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Kodak EasyShare Z915

Kodak EasyShare Z915

10x zoom without the price magnification

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Review Kodak is the latest company to enter the super-zoom market, with the EasyShare Z915. Equipped with a 10x optical zoom, plus a good sprinkling of features, it is aimed at the person who wants to get closer to the action with their compact camera. What’s more, it sells for less than £200. So do you really get more for less with the Z915?

Kodak EasyShare Z915

Kodak's EasyShare Z915

As would be expected for a camera sporting an extra large optical zoom, the Z915 is bigger than most compacts, measuring 107 x 72.4 x 35.7mm. but it’s not overly large, as it more compact than Canon’s PowerShot SX 110 IS, which also sports a 10x optical zoom.

Weighing in at around 260g with battery and card, you’d struggle to fit this camera in your trouser pocket, although it’s quite comfortable to carry around for long periods of time. At the top of the Z915 are the tiny power button and a larger mode dial. To the right, the shutter button, zoom lever and three tiny buttons for flash, macro and drive mode settings.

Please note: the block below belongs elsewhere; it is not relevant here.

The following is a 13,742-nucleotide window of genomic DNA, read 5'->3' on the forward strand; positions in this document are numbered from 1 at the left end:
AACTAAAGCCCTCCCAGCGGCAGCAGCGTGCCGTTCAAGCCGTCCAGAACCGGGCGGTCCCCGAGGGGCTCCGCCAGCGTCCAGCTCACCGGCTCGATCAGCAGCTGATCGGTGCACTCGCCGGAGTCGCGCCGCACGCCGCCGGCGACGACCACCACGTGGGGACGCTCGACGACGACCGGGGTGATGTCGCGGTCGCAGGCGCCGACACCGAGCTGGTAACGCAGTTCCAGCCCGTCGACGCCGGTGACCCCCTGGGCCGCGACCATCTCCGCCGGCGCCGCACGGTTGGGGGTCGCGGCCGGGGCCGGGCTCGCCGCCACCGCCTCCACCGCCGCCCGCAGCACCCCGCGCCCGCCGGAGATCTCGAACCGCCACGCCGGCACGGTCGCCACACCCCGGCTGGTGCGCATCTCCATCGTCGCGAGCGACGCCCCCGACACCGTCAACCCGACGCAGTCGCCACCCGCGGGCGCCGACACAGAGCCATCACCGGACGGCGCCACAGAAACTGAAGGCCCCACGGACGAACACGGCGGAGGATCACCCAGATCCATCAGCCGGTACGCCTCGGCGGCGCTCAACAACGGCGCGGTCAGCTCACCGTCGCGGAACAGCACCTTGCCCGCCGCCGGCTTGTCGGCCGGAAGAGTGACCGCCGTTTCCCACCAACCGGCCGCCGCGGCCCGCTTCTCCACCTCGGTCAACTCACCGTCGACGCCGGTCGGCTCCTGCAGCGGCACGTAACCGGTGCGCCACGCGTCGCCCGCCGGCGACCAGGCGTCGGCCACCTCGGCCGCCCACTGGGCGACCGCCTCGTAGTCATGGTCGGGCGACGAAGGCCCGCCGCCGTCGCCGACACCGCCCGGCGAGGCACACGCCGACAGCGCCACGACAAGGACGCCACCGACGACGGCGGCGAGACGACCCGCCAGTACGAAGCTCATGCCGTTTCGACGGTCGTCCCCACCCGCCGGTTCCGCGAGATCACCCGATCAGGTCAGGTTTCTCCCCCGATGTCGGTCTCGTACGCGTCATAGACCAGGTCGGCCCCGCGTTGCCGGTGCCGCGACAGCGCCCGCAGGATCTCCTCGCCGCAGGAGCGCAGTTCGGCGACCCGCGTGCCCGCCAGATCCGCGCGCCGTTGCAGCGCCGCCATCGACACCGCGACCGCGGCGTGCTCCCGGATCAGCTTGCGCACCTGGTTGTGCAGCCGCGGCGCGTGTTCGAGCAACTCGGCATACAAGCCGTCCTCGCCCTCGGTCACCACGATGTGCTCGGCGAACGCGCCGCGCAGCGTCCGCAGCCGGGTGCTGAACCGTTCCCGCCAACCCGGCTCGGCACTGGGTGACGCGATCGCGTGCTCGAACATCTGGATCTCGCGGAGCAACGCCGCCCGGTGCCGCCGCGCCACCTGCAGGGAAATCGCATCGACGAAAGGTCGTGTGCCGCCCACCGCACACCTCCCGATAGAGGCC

On the back is a 2.5in LCD screen composed of 230,000 dots. There is a large bezel around the screen and one can only assume that cost considerations led to Kodak not putting a 3in or even 3.5in screen onto the Z915. To the right of the screen is a row of black buttons, which are used for selecting delete, menu, info and playback.

To the right is a four-way controller and the red share button, which can be used in conjunction with supplied EasyShare software for printing or emailing images. A rather flimsy plastic cover hiding a mini USB port resides on right side of the camera body. On the bottom is a cover for the SD/SDHC card slot and battery compartment.

Kodak EasyShare Z915

Opting for a 2.5in LCD, no doubt helped keep costs down

The Z915 takes AA-sized batteries, both alkaline and rechargeable (NiMH and Lithium) and the camera comes supplied with a couple of alkalines. A word of warning when opening the flap: the batteries are pushed against some strong springs and if you’re not careful, they can spill out of the camera whenever you open the cover.

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